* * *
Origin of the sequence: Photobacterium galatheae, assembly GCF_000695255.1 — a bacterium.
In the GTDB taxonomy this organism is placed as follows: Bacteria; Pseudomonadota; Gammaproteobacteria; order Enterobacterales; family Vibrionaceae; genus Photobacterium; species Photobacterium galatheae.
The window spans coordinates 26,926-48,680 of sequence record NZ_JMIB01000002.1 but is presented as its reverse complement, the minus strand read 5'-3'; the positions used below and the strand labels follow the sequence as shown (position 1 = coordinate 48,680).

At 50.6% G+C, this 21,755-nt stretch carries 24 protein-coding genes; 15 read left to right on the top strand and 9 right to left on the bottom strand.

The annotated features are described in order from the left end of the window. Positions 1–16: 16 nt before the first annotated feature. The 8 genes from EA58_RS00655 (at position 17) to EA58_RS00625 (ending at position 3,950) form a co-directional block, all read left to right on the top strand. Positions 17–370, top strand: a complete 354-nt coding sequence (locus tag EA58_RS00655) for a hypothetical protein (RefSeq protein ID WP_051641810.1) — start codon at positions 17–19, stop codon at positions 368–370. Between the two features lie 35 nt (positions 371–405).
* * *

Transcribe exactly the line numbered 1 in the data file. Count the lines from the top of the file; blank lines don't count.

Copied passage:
Origin of the sequence: Photobacterium galatheae, assembly GCF_000695255.1 — a bacterium.